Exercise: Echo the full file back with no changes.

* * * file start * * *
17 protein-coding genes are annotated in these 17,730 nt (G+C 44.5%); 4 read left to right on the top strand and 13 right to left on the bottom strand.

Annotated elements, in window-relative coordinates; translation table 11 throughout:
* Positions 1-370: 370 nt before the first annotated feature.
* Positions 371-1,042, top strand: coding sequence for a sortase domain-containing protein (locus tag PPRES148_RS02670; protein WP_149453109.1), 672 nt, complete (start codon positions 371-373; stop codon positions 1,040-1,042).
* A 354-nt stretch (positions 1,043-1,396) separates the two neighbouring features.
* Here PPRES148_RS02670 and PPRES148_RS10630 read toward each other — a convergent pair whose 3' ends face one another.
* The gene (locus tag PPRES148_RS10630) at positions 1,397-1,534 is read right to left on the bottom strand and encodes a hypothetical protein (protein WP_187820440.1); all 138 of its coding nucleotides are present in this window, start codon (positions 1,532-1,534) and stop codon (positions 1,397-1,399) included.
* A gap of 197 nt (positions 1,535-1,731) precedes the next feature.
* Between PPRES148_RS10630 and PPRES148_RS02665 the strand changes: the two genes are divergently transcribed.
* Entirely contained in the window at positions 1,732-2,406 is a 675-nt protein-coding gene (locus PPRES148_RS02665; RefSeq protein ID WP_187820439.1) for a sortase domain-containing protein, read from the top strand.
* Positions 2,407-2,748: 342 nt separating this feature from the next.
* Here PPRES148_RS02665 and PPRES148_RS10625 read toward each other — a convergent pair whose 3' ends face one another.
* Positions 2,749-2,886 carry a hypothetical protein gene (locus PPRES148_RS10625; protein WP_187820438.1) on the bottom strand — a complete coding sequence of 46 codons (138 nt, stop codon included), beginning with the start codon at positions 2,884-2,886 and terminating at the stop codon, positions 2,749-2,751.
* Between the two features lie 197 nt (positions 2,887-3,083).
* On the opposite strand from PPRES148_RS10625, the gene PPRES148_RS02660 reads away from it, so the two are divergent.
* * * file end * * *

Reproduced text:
17 protein-coding genes are annotated in these 17,730 nt (G+C 44.5%); 4 read left to right on the top strand and 13 right to left on the bottom strand.

Annotated elements, in window-relative coordinates; translation table 11 throughout:
* Positions 1-370: 370 nt before the first annotated feature.
* Positions 371-1,042, top strand: coding sequence for a sortase domain-containing protein (locus tag PPRES148_RS02670; protein WP_149453109.1), 672 nt, complete (start codon positions 371-373; stop codon positions 1,040-1,042).
* A 354-nt stretch (positions 1,043-1,396) separates the two neighbouring features.
* Here PPRES148_RS02670 and PPRES148_RS10630 read toward each other — a convergent pair whose 3' ends face one another.
* The gene (locus tag PPRES148_RS10630) at positions 1,397-1,534 is read right to left on the bottom strand and encodes a hypothetical protein (protein WP_187820440.1); all 138 of its coding nucleotides are present in this window, start codon (positions 1,532-1,534) and stop codon (positions 1,397-1,399) included.
* A gap of 197 nt (positions 1,535-1,731) precedes the next feature.
* Between PPRES148_RS10630 and PPRES148_RS02665 the strand changes: the two genes are divergently transcribed.
* Entirely contained in the window at positions 1,732-2,406 is a 675-nt protein-coding gene (locus PPRES148_RS02665; RefSeq protein ID WP_187820439.1) for a sortase domain-containing protein, read from the top strand.
* Positions 2,407-2,748: 342 nt separating this feature from the next.
* Here PPRES148_RS02665 and PPRES148_RS10625 read toward each other — a convergent pair whose 3' ends face one another.
* Positions 2,749-2,886 carry a hypothetical protein gene (locus PPRES148_RS10625; protein WP_187820438.1) on the bottom strand — a complete coding sequence of 46 codons (138 nt, stop codon included), beginning with the start codon at positions 2,884-2,886 and terminating at the stop codon, positions 2,749-2,751.
* Between the two features lie 197 nt (positions 2,887-3,083).
* On the opposite strand from PPRES148_RS10625, the gene PPRES148_RS02660 reads away from it, so the two are divergent.